Commonwealth of Nations
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Commonwealth of Nations
Commonwealth of Nations, voluntary association of Great Britain and its dependencies, certain former British dependencies that are now sovereign states and their dependencies, and the associated states (states with full internal government but whose external relations are governed by Britain); Mozambique and Rwanda are the only members never to have been under British authority even in part. At its foundation under the Statute of Westminster (see Westminster, Statutes of) in 1931, the Commonwealth was composed of Great Britain, Australia, Canada, the Irish Free State (now the Republic of Ireland), Newfoundland (since 1949 part of Canada), New Zealand, and South Africa. Other sovereign members (in order of entry, with date) are or have been: India (1947), Pakistan (1947), Sri Lanka (as Ceylon, 1948), Ghana (1957), Malaysia (as Federation of Malaya, 1957), Nigeria (1960), Cyprus (1961), Sierra Leone (1961), Tanzania (as Tanganyika, 1961), Jamaica (1962), Trinidad and Tobago (1962), Uganda (1962), Kenya (1963), Malawi (1964), Malta (1964), Zambia (1964), The Gambia (1965), Singapore (1965), Guyana (1966), Botswana (1966), Lesotho (1966), Barbados (1966), Mauritius (1968), Eswatini (as Swaziland, 1968), Nauru (1968), Tonga (1970), Samoa (1970), Fiji (1970), Bangladesh (1972), Bahamas (1973), Grenada (1974), Papua New Guinea (1975), Seychelles (1976), Solomon Islands (1978), Tuvalu (1978), Dominica (1978), Saint Lucia (1979), Kiribati (1979), Saint Vincent and the Grenadines (1979), Zimbabwe (1980), Vanuatu (1980), Belize (1981), Antigua and Barbuda (1981), Maldives (1982), Saint Kitts and Nevis (1983), Brunei (1984), Namibia (1990), Cameroon (1995), Mozambique (1995), and Rwanda (2009). Ireland, South Africa, Pakistan, Fiji, Zimbabwe, The Gambia, and Maldives all withdrew at some point, but South Africa, Pakistan, Fiji, The Gambia, and Maldives have rejoined. In addition, Nigeria's membership was suspended (1995–99) because of the country's human-rights abuses; Sierra Leone was suspended (1997–98) when it was under military rule; Pakistan was suspended (1999–2004) following a military coup and (2007–8) following the imposition of emergency rule; Zimbabwe was suspended for a year following the widely criticized presidential election of 2002, and when the suspension was extended in 2003, Zimbabwe withdrew; and Fiji has been suspended several times following coups, most recently from 2009 (partially suspended from 2006) to 2014.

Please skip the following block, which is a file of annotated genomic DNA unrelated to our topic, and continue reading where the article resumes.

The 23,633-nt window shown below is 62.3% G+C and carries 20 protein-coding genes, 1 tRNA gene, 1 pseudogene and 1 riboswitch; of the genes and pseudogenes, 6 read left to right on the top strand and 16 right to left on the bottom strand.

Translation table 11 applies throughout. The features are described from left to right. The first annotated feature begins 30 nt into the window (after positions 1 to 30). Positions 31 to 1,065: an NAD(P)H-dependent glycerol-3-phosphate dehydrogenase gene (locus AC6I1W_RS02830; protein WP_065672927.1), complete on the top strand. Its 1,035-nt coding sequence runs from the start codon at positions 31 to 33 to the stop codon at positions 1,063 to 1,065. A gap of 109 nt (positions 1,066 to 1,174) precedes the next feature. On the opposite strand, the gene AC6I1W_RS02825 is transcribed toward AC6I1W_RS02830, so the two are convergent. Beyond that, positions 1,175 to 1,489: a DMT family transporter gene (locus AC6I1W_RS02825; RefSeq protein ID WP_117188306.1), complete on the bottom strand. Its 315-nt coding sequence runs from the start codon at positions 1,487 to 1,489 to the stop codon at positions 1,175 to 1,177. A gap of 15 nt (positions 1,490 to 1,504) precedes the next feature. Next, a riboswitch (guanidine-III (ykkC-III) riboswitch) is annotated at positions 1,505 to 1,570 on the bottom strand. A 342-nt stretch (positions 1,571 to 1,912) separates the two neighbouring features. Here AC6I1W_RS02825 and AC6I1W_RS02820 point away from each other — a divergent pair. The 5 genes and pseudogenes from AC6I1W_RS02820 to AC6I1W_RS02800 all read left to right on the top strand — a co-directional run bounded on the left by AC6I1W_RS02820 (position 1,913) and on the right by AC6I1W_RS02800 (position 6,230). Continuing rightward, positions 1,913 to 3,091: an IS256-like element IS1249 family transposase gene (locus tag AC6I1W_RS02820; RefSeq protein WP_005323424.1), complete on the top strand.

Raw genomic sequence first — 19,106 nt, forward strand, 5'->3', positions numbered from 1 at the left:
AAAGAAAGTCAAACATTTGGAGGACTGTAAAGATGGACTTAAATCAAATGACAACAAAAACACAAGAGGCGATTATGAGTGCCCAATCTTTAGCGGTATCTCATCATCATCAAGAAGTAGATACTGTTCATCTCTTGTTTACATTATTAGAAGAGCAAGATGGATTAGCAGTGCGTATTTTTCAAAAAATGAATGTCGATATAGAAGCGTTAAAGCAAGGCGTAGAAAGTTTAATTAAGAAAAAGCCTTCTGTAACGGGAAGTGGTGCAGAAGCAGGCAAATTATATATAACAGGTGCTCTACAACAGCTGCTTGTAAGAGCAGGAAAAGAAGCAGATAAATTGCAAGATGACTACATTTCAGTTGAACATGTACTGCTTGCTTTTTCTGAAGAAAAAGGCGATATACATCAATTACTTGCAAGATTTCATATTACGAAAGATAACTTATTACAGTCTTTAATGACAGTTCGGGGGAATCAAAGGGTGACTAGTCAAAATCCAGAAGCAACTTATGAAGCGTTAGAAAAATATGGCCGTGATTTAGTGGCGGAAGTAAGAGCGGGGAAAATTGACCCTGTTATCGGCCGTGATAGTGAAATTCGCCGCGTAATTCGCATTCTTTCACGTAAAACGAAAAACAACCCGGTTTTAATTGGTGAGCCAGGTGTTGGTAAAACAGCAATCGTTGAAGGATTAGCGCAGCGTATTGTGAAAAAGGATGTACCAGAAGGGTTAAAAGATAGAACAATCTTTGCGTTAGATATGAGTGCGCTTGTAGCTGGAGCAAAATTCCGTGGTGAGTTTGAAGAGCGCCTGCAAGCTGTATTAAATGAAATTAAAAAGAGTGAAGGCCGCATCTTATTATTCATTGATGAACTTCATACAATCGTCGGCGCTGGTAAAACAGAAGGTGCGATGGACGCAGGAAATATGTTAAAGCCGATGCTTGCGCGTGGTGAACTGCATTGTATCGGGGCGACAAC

The purpose of the Commonwealth is consultation and cooperation. The sovereign members retain full authority in all domestic and foreign affairs, although Britain generally enjoys a traditional position of leadership in certain matters of mutual interest. There are economic ties in the fields of trade, investment, and development programs for new nations. A set of trade agreements (begun at the Ottawa Conference in 1932) between Britain and the other members gave preferential tariff treatment to many raw materials and manufactured goods that the Commonwealth nations sell in Britain, but the system of preferential tariffs was abandoned after Britain's entry into the European Community (now the European Union) in 1973. Periodically there are meetings of Commonwealth heads of government, but no collective decision made at these meetings is considered binding. In 1965 a Commonwealth secretariat was established, with headquarters in London.